If you have at least one social media account, it is almost impossible not to notice how often you scroll past articles, posts or tweets about mindfulness. Nonetheless, if you haven’t and you don’t know what it is, UCLA Mindful Awareness Research Center defines ‘mindfulness’ as a very simple form of meditation that involves “paying attention to present moment experiences with openness, curiosity, and a willingness to be with what is”. As such, it invites the one who practices it to become more aware of one’s biases and judgements by observing patterns of thoughts, whilst focusing on the breath or other objects. Mindfulness is also recommended as treatment for depression, anxiety, ADHD and substance use disorder. But how did it become so popular?
By all accounts, the rising popularity of this practice is a response to the busy lives millennials lead. Its presence in many digital formats also appeals greatly to a technology-aware generation. We are less aware of what is happening with ourselves and our minds when we are focused on our tasks and e-mails. However, according to a new survey conducted by Dignity Health, 64% of millennials say they practice dedicated activities to achieve mindfulness, such as yoga, meditation, journaling, or using apps such as Headspace, Oak and Trixie.
We are less aware of what is happening with ourselves and our minds when we are focused on our tasks and e-mails…
While you can easily buy a colouring book and start practising mindfulness by focusing on different colour and patterns, the aforementioned apps can also be helpful if you would rather receive verbal coaching. Headspace, just as the other two apps, have collections of guided meditations for both beginners and more experienced meditators. Made by mindfulness experts, the guides are combined with AI meditation assistants which analyse your routines in order to make your experience more customisable. For example, if your usual coping mechanisms for stress are procrastination by surfing the web, or maybe you drink and smoke, a notification from these apps could remind you to stop whatever you are doing and take a break from your busy life.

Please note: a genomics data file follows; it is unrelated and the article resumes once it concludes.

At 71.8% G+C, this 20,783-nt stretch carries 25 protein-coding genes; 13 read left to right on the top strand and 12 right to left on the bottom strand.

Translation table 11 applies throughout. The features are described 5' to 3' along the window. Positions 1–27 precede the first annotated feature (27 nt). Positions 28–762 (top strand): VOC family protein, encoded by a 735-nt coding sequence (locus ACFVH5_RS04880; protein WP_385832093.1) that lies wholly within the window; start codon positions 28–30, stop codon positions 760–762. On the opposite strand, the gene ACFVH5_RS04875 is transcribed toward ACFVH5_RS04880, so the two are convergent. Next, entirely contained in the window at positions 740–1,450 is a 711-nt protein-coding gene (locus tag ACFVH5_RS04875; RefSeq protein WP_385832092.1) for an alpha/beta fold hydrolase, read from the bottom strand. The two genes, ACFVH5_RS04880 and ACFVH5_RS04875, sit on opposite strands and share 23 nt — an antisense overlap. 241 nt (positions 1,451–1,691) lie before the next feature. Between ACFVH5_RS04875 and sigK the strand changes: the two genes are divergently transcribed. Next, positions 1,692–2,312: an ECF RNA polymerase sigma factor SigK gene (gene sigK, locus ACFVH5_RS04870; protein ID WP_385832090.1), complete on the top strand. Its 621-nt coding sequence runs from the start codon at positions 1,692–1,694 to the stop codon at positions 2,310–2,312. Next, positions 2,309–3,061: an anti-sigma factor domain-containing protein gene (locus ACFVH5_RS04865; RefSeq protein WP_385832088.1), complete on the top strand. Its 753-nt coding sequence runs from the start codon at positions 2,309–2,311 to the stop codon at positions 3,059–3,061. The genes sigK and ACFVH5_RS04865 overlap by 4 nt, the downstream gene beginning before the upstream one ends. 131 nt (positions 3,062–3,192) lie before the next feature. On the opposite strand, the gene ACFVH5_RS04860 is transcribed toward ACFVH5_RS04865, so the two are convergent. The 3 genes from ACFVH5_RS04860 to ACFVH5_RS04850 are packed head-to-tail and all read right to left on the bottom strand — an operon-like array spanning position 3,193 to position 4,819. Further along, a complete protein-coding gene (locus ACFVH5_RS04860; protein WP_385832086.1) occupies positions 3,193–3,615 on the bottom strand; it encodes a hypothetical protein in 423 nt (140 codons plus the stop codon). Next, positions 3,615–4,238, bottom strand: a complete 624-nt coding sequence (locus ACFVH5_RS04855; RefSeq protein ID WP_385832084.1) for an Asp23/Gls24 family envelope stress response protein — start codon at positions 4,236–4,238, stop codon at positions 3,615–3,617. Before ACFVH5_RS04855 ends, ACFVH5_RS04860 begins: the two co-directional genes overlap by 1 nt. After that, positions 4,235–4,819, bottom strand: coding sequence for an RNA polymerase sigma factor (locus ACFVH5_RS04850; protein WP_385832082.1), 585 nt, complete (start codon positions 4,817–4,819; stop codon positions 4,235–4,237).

Millennials are more likely to experience specific health problems such as anxiety, poor sleep and self-doubt. The UCLA Mindful Awareness Research Center has been conducting a considerable amount of research regarding the benefits of mindfulness and how it is linked to mental health by improving concentration and reducing stress. One of the most often encountered mental health issues which can be avoided by practicing mindfulness is depression. Mindfulness-based cognitive therapy (MBCT) has started to be used in preventing relapses into depression. By combining cognitive behavior techniques with breathing exercises, coloring and meditation, the cycle of returning to thinking negatively is avoided.
Recent research looking at mindfulness-based cognitive therapy used to help prevent depression relapse found it effective…
However, it is not as simple as it sounds. Usually, MBCT involves an eight-week programme with two-hour group training sessions, daily homework assignments and follow-up meetings. Recent research looking at mindfulness-based cognitive therapy used to help prevent depression relapse found it effective, particularly for patients with more severe depression.
Furthermore, mindfulness may be useful for treating mental health issues such as psychosis, anxiety and ADHD. The recent research published in the British Journal of Psychiatry has shown that MBCT has significantly reduced symptoms for patients who suffer from anxiety. The conducted analysis looked at changes in anxiety levels amongst patients who practiced breathing exercises and meditation.
As such, the proven benefits of mindfulness are many and, as researchers have demonstrated, mindfulness can boost the areas of brain responsible for rational thinking, learning and memory so you might want to give it a try in the run-up to exams!